The first week of the New Zealand International Film Festival has been marked by heavy attendances to some surprising titles, say organisers.
They include Exit Through The Gift Shop, the documentary about British street artist Banksy, which festival boss Bill Gosden described as a "colossal hit" after its three screenings. Also getting great word of mouth among the docos was Bill Cunningham New York about the Big Apple fashion photographer, and the global economic crisis study Inside Job.
Films in the festival's retrospective programme, like the spaghetti western classic Once Upon A Time In the West had also surprised him with healthy bookings. Among the local films, the Sunday screening of the Howick family drama comedy The Hopes and Dreams of Gazza Snell had "gone off" says Gosden, while this Saturday's premiere of the Ponsonby tale The Insatiable Moon has already sold out.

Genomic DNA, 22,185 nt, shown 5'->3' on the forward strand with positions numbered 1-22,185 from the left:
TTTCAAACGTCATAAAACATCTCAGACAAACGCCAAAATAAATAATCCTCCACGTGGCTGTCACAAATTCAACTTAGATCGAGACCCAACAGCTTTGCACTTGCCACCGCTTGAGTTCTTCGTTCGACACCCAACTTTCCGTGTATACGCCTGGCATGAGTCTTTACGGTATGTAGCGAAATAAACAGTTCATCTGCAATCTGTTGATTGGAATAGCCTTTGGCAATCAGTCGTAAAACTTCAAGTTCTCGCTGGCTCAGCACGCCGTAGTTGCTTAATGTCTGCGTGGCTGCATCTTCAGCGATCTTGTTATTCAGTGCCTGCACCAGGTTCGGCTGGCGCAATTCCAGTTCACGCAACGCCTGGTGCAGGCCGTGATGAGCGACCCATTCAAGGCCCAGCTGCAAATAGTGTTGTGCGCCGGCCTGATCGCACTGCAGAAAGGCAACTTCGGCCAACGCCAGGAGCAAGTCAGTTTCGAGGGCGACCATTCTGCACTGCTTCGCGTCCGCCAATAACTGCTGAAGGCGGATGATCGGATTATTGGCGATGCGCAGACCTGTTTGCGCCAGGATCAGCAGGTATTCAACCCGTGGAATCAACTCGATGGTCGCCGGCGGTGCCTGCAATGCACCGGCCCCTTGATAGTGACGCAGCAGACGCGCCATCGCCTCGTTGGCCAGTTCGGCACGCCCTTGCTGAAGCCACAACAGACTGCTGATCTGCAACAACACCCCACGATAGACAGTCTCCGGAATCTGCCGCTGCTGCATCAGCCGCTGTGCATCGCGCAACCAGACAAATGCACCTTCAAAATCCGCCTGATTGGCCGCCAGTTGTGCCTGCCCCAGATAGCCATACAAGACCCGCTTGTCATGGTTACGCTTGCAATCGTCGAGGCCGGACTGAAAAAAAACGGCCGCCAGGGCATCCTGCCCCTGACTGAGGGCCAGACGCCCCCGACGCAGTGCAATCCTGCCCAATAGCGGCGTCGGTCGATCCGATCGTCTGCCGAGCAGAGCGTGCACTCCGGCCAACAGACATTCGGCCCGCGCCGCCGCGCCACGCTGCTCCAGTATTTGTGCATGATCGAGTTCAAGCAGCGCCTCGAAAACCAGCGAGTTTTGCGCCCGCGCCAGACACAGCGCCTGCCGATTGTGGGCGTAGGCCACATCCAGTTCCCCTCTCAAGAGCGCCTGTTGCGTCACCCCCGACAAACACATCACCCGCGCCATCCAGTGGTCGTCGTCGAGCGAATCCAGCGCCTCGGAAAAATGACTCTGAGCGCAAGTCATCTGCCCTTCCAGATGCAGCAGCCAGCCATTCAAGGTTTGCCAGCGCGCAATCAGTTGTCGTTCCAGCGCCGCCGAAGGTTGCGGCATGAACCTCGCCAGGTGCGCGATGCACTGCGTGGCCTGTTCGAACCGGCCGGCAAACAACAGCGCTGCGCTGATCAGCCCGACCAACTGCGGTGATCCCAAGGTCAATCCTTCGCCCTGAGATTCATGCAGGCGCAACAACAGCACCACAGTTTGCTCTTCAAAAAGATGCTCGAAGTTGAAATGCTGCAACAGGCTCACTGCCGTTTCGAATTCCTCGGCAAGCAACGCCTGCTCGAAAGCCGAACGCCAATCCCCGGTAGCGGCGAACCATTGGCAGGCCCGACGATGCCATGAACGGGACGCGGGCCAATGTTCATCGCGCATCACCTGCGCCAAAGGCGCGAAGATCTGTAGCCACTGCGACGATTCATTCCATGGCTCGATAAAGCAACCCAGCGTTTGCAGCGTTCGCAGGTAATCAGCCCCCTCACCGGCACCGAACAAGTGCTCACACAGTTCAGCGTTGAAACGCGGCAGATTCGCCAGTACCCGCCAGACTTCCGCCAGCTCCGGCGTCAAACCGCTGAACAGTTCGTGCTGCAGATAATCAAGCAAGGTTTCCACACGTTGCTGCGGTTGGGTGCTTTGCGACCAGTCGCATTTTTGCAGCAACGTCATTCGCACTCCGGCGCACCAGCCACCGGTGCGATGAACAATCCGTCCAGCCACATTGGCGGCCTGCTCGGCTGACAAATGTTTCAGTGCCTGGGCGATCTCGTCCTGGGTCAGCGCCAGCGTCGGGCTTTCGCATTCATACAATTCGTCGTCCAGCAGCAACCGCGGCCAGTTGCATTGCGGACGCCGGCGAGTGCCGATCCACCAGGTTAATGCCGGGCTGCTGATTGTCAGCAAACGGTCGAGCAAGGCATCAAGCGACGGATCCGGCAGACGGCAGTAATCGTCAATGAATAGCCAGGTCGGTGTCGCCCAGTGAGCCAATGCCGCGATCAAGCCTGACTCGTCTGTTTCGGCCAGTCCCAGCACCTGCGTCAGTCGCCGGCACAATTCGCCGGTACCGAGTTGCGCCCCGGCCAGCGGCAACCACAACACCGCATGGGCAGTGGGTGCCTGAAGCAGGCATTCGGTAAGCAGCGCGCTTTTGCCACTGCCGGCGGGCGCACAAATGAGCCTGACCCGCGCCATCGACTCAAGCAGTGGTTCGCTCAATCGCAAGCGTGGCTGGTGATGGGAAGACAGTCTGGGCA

Overall, advance tickets sales were up on this time last year, says Gosden, though the fine weather meant walk-up attendances were down so far - "we're hoping for some rain" - and he laughed at the unfortunate timing for the festival's main Spanish film.
Cell 211 was on Monday, the day Spain celebrated a win in the football World Cup.
Meanwhile, tickets are still available for this Sunday's screening of doco Teenage Paparazzo. It will be attended by director Adrian Grenier - who will be hosting a Q&A session afterwards.
* See TimeOut film critic Peter Calder's daily blog on the festival, "Watching Brief", here.